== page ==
|Re: Bone or Ivory..., or?|
|Re: bone or ivory?? -- Luann Udell||Post Reply||Edit||Forum||Where am I?|
Unfortunately your photo is too fuzzy to make a confident identification. Can you try to shoot them again? Concentrate on filling the frame with an area that has grain/pattern.
Some comments about previous replies:
Plastic imitations (often called "French faux ivory) usually have an attempt to imitate the grain of elephant ivory. The material is made up of sheets composed from fused thin plastic rods that alternate in being opaque white and translucent white. Multiples of these sheets are fused together to make blocks. In their exploitation it is possible to see a longitudinal "grain" that is ivory-like. However, in cross section we do not see Schreger lines (that are arching curves crossing one-another, and radiating out from a common center). We see where the sheets meet one another, in a rather random manner. I have not seen any 'high class' imitations that include anything like a realistic presentation of Schreger lines.
A quick story from my past. At my first lecture on ivory (ca. 1979) I showed the faux-ivory backing of what may have been an early 20th C hand brush. (I found it in the ground in a friend's back yard—and I still have it.) I showed it to Si Frazier (mineralogist/gemologist)—who said this: "It's like the grain of ivory after two martinis." Funny and apt. Since that time I have acquired several more additional specimens—but this is just about the best one I have.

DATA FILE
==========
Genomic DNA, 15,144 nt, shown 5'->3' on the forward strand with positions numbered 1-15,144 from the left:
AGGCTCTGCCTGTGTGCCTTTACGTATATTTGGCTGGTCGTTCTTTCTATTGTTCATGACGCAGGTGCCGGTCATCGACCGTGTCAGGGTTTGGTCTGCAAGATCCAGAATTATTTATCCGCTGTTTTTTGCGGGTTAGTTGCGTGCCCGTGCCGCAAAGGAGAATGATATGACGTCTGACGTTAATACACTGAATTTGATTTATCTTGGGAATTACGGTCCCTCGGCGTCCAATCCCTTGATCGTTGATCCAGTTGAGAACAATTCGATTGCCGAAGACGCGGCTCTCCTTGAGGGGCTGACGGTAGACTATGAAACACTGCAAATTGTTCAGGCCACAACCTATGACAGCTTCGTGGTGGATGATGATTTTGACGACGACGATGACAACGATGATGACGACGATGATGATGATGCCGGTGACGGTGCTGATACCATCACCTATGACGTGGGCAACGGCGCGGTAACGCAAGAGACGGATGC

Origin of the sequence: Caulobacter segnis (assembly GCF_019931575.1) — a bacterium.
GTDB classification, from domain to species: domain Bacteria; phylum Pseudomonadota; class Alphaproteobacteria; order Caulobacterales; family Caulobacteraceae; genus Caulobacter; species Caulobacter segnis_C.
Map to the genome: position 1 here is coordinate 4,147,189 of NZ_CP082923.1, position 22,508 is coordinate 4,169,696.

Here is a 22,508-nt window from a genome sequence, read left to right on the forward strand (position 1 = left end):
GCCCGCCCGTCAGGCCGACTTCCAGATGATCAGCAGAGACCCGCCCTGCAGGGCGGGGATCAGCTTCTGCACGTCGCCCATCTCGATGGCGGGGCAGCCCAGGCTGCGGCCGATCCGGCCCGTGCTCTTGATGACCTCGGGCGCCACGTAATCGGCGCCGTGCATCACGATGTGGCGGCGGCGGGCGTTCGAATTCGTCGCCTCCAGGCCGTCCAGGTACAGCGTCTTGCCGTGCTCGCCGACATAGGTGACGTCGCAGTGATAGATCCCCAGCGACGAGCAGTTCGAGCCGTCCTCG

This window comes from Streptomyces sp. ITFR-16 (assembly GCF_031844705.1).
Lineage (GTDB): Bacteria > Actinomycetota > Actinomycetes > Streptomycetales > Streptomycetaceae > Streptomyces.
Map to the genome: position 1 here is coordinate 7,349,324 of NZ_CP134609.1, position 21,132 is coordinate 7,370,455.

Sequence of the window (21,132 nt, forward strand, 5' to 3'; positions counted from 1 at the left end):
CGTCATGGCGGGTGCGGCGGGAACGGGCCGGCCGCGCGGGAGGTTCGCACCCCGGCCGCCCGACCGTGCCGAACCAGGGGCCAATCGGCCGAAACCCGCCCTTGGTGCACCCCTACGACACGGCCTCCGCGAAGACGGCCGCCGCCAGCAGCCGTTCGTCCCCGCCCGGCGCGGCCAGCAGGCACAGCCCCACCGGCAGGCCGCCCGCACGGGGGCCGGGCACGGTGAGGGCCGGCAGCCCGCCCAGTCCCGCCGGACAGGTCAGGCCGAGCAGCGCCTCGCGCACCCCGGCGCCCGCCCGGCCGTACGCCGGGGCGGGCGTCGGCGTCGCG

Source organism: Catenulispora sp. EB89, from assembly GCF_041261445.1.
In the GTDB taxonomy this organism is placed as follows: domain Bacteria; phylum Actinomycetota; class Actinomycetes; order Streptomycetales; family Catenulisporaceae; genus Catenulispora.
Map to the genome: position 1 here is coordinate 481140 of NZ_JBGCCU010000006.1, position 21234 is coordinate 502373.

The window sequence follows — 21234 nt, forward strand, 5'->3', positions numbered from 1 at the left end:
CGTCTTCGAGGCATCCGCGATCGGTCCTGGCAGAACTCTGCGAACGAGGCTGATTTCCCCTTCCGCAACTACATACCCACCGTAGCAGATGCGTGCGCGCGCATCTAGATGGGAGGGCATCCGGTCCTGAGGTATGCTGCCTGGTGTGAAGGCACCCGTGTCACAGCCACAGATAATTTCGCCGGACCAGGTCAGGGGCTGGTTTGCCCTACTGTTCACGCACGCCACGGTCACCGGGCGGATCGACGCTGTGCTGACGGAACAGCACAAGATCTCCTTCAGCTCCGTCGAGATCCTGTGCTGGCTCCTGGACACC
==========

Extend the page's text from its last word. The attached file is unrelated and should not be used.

Regarding color. Generalizations are not helpful. The color of clean new ivory is dead-white. It is NOT "yellowish" until it has some age. Furthermore, the Chinese—who have made the greatest numbers of elephant ivory artifacts (in modern times, followed closely by India), routinely smoke ivory to give it a pleasant off-white color. It is probably also oiled or waxed to make it slightly superficially translucent.
Regarding tagua—one of the reasons it is called "vegetable ivory" is because it is a hard white (or off-white or pale) material with a variegated grain—that results from having a layered structure. So, in fact, there IS a visible grain within tagua that is comparable to elephant ivory; but is also distinctly different. It is visually recognizable once you have seen it. (In my mind it is visually more-similar to the grain of fossil palm wood, in some respects). Vegetable ivory derives from a cluster of hard seeds WITHIN a South American palm nut fruit. Not from the fruit itself.
In any event, I agree that, having a variegated grain, your beads are not bone. It is more likely they are elephant ivory. But a better photo would help.